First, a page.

The relationship between Christology and Mariology in the writings of Karl Rahner

Edward L Shirley, Fordham University


Karl Rahner was one of the most influential Catholic theologians of the twentieth century. One of the areas to which he devoted numerous articles and a book is Mariology. The author of this thesis seeks to explore the relationship between Rahner's Christology and Mariology. He begins by examining Rahner's anthropology. Human subjects are historical beings with a transcendental orientation toward God, who must look to history for a possible Word of God. The author then proceeds to examine Rahner's theology of grace, looking at Rahner's concept of Uncreated grace operating as a quasi-formal cause, and the offer of God's self-communication as the supernatural existential. Next, the author begins to explore Rahner's Christology, starting with the question of how the Logos became flesh and proceeding to Rahner's notion of Christology within an evolutionary world view. Then, the author turns to Rahner's Mariology. He begins with a chronological survey of the relevant writings and the place Mary plays in Catholic theology. Then he explores the various Mariological themes developed by Rahner. Next, using Rahner's own Mariology as a barometer, the author examines the relationship between Rahner's concept of Original Sin and his treatment of the Immaculate Conception, and offers a critique of Rahner's understanding of the hypostatic union vis a vis the assertion that Mary is the one who has fully responded to God's offer of himself. Finally, the author offers some reflections on two areas in which Rahner's Mariology might be further developed. Mary as model of the feminine face of God and the Church (including the relationship of Mary to the priesthood), and the role Mariology can contribute to the greater integration of the Church's social teaching into the theology as a whole.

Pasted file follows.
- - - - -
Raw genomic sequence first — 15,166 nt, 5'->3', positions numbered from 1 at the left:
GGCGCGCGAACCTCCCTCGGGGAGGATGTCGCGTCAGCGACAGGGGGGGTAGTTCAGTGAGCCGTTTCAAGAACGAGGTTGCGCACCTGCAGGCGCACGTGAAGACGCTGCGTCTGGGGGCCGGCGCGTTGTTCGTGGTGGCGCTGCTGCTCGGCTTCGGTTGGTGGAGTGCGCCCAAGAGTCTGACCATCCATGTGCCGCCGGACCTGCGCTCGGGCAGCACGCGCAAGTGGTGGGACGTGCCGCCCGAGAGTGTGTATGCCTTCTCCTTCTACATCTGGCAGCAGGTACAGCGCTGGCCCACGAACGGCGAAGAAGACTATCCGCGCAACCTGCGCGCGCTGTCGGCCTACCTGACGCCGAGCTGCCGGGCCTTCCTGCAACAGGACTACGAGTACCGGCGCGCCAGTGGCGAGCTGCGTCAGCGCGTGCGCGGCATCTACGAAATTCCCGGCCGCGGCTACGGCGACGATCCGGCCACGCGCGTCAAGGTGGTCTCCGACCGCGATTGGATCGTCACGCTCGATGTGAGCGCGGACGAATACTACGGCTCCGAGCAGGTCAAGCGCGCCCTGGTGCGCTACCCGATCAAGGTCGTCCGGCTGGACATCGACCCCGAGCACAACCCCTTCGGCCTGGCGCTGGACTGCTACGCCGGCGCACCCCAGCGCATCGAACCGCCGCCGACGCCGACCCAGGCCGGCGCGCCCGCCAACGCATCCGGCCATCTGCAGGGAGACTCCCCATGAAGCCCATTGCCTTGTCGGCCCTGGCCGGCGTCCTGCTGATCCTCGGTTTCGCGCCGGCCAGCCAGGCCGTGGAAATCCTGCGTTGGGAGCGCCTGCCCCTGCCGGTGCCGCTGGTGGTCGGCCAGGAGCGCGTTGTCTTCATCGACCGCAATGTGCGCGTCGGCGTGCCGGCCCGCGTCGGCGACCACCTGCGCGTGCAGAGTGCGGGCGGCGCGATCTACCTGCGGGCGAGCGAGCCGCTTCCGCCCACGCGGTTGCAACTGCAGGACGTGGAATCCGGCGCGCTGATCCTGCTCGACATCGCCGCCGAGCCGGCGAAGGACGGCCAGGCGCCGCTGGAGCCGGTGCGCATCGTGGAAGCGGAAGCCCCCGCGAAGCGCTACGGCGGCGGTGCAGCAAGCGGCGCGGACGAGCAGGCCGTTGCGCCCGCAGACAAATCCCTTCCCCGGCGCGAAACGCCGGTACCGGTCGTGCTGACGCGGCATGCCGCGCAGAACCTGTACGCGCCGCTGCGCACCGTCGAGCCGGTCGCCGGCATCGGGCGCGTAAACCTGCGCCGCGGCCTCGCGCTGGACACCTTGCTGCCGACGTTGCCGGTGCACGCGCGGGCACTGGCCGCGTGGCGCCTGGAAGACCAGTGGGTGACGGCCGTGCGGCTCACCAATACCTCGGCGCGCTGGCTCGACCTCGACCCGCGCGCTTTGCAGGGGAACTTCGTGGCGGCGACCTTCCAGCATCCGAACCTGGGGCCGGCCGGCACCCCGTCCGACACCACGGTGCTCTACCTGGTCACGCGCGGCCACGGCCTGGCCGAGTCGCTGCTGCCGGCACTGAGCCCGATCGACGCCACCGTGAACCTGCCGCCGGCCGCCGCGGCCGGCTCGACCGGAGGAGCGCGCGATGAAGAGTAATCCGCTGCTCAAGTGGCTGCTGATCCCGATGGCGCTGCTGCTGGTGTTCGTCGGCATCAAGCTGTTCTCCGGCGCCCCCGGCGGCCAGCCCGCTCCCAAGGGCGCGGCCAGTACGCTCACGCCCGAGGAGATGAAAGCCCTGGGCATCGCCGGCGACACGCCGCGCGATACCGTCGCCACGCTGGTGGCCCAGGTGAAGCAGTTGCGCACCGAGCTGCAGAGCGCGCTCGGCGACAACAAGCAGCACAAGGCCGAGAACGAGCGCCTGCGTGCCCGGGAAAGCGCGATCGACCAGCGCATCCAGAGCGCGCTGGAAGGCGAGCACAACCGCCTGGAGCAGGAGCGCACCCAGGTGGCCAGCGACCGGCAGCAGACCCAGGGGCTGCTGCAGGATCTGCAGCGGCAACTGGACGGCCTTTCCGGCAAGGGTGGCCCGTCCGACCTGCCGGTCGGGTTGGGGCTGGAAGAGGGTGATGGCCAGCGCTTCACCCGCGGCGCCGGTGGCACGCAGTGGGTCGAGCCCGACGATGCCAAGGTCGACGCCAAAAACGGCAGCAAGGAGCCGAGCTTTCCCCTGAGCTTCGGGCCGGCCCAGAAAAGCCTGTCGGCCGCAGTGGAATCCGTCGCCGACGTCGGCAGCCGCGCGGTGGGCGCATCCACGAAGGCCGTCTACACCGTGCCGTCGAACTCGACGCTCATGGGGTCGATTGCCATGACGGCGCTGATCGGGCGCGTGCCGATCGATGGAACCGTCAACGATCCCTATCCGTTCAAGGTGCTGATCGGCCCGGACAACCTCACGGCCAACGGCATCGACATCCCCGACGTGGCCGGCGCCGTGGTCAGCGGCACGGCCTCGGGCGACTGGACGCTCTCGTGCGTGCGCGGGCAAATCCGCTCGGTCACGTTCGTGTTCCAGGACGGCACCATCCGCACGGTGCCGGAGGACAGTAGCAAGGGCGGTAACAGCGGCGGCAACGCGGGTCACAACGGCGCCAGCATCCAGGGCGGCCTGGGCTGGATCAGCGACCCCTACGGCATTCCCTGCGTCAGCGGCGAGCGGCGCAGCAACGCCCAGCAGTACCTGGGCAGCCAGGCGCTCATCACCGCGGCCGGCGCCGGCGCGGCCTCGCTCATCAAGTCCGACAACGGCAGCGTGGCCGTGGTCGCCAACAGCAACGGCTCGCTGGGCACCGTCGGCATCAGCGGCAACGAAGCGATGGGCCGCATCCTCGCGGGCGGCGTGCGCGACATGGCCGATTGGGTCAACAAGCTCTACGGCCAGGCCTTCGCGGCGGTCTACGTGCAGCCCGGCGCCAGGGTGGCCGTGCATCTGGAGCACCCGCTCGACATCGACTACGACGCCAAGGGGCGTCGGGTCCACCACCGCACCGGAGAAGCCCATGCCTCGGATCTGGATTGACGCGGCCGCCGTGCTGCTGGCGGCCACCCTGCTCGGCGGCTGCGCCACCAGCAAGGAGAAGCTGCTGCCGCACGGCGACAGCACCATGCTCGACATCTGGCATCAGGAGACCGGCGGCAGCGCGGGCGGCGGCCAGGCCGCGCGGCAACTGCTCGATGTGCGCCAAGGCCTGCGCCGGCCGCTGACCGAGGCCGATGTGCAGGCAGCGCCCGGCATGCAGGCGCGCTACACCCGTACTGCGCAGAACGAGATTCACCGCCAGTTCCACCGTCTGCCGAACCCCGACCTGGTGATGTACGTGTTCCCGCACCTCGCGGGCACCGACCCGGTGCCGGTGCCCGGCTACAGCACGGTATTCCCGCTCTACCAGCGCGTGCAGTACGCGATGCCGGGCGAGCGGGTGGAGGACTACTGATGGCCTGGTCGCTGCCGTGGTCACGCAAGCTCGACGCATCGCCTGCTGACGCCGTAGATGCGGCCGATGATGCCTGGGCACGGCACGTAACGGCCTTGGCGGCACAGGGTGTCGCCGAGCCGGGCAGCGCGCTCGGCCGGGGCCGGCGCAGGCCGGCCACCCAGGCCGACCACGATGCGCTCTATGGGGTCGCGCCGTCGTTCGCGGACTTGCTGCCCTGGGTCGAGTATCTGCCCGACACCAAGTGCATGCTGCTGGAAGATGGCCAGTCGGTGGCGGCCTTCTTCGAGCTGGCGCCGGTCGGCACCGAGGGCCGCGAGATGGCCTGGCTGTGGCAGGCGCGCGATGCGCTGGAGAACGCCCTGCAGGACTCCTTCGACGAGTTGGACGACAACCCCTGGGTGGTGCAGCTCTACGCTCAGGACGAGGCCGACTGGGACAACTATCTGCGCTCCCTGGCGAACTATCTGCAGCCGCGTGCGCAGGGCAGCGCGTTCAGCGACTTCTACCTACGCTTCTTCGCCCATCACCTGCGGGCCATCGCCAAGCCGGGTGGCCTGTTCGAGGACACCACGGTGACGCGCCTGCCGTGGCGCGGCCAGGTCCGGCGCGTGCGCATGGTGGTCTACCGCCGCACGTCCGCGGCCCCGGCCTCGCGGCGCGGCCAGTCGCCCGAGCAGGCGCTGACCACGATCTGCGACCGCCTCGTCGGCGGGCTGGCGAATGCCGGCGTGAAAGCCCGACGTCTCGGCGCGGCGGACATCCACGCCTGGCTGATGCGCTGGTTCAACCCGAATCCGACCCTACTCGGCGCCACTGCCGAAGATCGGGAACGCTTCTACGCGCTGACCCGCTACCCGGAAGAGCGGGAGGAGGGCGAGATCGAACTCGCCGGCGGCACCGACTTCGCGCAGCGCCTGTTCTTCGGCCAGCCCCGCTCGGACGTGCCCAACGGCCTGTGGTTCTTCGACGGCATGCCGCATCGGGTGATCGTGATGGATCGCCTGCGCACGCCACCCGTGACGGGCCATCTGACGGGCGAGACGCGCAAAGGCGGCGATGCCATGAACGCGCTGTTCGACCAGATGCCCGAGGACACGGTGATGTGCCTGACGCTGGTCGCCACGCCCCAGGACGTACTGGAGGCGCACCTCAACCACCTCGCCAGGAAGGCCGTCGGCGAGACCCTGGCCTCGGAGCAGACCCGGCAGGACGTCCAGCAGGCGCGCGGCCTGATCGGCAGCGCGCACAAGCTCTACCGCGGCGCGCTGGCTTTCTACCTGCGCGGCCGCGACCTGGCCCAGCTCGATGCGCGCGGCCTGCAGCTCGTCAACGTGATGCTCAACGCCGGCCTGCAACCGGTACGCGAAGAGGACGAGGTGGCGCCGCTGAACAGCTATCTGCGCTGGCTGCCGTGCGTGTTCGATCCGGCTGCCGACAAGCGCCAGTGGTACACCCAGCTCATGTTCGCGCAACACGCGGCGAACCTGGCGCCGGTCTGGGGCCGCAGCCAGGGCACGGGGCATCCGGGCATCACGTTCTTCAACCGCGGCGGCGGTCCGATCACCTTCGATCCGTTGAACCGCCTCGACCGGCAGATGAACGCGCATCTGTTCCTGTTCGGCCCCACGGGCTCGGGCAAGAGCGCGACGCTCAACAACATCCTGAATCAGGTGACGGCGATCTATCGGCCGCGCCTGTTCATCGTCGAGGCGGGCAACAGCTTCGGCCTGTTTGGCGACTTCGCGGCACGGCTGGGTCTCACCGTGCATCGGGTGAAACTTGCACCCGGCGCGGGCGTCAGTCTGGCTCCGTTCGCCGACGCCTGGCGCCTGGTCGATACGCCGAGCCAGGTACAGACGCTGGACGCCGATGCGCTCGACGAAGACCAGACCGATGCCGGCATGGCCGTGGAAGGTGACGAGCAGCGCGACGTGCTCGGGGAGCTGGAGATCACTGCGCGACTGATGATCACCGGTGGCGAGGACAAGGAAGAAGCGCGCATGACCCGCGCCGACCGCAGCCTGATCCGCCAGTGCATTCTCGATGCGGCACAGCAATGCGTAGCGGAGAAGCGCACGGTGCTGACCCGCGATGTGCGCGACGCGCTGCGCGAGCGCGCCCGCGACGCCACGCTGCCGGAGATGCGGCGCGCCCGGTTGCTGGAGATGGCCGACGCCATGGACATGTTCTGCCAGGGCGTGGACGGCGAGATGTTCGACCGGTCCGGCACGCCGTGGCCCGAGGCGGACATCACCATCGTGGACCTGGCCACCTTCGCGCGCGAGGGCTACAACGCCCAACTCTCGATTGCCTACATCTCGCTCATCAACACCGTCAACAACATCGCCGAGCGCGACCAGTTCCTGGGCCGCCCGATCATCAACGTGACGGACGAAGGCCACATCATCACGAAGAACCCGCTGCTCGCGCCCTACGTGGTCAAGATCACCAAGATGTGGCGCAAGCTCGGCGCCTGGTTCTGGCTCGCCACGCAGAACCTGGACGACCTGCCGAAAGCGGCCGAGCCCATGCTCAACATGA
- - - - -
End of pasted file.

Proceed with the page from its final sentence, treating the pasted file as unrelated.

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Recommended Citation

Shirley, Edward L, "The relationship between Christology and Mariology in the writings of Karl Rahner" (1990). ETD Collection for Fordham University. AAI9025023.